Ash doesn’t actually own the cabin, or even know the owner, they’re just going to break in and spend a few fun-filled days. It turns out the cabin was owned by an archaeologist who had gone to the cabin to study an ancient book — the Necronomicon Ex-Mortis, a.k.a. The Book of the Dead.

Unfortunately, during his research the archaeologist lets loose some Candarian demons and now the cabin, the woods, and eventually all of Ash’s companions become possessed by evil. Joining the melee in the second act are the archaeologist’s daughter (also played by Merritt Crews), her boyfriend (Andy Ingram) and their local guide — good old reliable Jake (Jonathan Shaboo).

“Evil Dead – The Musical” wants to be the new “Rocky Horror Picture Show” but it doesn’t have the chops — at least not musically. There are a couple of catchy, clever tunes but the music is the show’s weak link. “Do The Necronomicon” will never replace “The Time Warp.”

The actors are fine and the story is weird, strange, creepy, crude and often inappropriately funny. Just like it was meant to be.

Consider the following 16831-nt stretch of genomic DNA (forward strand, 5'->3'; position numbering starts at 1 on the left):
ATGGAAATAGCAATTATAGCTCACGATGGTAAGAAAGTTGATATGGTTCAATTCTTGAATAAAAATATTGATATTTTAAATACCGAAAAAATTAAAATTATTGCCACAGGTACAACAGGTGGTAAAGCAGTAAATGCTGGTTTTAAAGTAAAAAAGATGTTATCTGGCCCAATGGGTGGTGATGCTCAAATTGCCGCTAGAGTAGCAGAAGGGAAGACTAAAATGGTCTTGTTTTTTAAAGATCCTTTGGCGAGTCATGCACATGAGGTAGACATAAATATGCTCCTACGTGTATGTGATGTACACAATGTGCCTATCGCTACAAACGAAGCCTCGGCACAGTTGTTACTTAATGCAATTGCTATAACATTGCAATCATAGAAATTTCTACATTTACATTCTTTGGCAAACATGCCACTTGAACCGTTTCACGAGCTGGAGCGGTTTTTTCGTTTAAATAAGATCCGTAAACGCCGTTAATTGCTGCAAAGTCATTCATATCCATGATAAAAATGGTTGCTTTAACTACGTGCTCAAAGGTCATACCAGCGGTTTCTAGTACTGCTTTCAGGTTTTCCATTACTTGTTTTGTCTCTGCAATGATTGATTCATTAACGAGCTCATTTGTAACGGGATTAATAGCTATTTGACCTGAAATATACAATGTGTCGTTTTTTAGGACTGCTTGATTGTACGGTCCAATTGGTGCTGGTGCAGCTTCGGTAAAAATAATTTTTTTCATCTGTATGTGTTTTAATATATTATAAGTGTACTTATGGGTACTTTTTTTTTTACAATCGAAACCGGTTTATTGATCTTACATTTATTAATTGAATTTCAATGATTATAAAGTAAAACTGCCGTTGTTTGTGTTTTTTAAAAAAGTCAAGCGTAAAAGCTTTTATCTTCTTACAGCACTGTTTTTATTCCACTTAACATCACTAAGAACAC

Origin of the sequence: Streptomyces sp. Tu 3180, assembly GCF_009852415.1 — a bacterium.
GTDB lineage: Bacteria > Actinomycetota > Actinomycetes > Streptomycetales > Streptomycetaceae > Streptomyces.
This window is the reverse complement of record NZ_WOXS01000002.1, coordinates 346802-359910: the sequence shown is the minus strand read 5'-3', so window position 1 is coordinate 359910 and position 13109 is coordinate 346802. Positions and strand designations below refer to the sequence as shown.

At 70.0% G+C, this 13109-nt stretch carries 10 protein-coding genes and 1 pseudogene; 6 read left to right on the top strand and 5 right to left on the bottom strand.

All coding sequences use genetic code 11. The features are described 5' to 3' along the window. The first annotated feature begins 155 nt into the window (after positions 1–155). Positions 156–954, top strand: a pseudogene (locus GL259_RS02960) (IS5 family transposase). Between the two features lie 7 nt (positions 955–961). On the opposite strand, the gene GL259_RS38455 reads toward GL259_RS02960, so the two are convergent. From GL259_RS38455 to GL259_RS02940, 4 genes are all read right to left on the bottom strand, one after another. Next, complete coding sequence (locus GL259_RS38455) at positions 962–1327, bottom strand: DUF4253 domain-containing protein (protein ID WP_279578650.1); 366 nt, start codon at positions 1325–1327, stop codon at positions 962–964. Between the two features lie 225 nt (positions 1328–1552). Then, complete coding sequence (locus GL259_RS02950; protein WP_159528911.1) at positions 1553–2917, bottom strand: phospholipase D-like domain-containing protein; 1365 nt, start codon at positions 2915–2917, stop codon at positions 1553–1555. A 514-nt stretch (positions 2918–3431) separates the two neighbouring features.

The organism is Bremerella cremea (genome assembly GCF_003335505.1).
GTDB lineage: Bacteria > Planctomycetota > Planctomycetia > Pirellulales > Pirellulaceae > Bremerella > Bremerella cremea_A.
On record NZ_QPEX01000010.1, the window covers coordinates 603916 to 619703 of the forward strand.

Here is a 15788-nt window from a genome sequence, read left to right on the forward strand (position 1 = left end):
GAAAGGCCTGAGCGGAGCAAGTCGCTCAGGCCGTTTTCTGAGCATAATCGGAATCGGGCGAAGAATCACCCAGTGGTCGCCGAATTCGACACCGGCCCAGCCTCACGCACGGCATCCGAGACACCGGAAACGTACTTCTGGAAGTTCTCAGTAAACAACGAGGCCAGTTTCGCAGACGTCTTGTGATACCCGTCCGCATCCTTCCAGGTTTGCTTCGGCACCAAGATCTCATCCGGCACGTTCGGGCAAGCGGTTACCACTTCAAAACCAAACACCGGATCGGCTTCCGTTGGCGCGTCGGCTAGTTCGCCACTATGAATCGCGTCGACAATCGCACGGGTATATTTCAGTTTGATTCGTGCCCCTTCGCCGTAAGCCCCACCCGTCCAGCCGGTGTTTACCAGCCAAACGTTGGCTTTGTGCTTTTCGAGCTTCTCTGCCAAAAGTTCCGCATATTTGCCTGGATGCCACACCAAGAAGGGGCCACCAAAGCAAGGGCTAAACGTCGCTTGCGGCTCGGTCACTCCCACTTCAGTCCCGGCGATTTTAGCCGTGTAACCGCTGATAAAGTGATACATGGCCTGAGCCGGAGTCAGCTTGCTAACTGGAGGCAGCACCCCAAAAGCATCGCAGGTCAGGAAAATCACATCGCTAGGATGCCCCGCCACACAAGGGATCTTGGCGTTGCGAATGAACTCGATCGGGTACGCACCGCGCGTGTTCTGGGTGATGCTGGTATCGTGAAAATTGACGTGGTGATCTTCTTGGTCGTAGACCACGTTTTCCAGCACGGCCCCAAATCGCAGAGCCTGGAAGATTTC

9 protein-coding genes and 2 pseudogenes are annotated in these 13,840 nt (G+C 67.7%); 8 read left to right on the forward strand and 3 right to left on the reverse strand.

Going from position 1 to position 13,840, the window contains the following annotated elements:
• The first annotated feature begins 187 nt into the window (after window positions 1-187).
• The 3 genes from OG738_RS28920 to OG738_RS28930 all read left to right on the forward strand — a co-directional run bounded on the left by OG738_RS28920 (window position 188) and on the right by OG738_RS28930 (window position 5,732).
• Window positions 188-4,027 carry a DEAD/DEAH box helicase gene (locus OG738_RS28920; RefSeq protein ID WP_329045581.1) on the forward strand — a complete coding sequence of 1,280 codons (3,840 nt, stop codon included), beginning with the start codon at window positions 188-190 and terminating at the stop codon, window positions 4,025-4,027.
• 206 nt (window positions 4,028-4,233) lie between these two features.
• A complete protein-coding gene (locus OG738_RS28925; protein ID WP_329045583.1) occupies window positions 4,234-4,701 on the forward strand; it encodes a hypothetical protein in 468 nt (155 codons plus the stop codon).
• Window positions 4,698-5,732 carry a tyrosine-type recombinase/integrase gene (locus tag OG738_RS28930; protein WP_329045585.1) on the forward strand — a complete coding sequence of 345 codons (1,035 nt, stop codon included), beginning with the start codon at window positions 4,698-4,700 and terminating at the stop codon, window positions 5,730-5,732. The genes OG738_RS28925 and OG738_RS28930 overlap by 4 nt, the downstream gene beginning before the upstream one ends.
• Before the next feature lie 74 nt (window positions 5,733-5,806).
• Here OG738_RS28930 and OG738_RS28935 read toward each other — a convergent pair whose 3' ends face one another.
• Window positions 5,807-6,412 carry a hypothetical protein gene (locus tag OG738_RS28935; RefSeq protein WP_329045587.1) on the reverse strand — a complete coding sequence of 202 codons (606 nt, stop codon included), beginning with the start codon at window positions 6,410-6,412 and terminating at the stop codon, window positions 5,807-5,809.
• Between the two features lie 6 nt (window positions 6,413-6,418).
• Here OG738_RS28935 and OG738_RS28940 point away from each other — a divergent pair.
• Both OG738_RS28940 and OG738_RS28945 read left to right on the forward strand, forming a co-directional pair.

“Evil Dead – The Musical” runs through Oct. 22 at the Grandel Theatre.

On Stage: The Bodyguard

The Fox Theatre launched its 35th season this week with “The Bodyguard,” or as it could be better titled — “The Whitney Houston Musical.”

Musicals based on the catalogue of pop stars is nothing new — the most popular are likely “Mamma Mia!” and “Jersey Boys.” So it was probably inevitable that someone would take the 1992 film “The Bodyguard,” which starred Houston and featured and a number of her songs, and expand it with even more of her tunes and bring it to the stage.

“The Bodyguard: The Musical” opened in London in 2012 and follows the story of the romantic thriller it is based on, with some changes. It includes all the songs Houston sang on the film soundtrack — including the hits “I Will Always Love You,” “I’m Every Woman” and “I Have Nothing.” They are joined by 10 other Houston favorites, such as “How Will I Know,” “Greatest Love of All” and “One Moment in Time.” The show ends with a rousing version of “I Wanna Dance With Somebody.”


Deborah Cox and company in a scene from “The Bodyguard.” Photo by Joan Marcus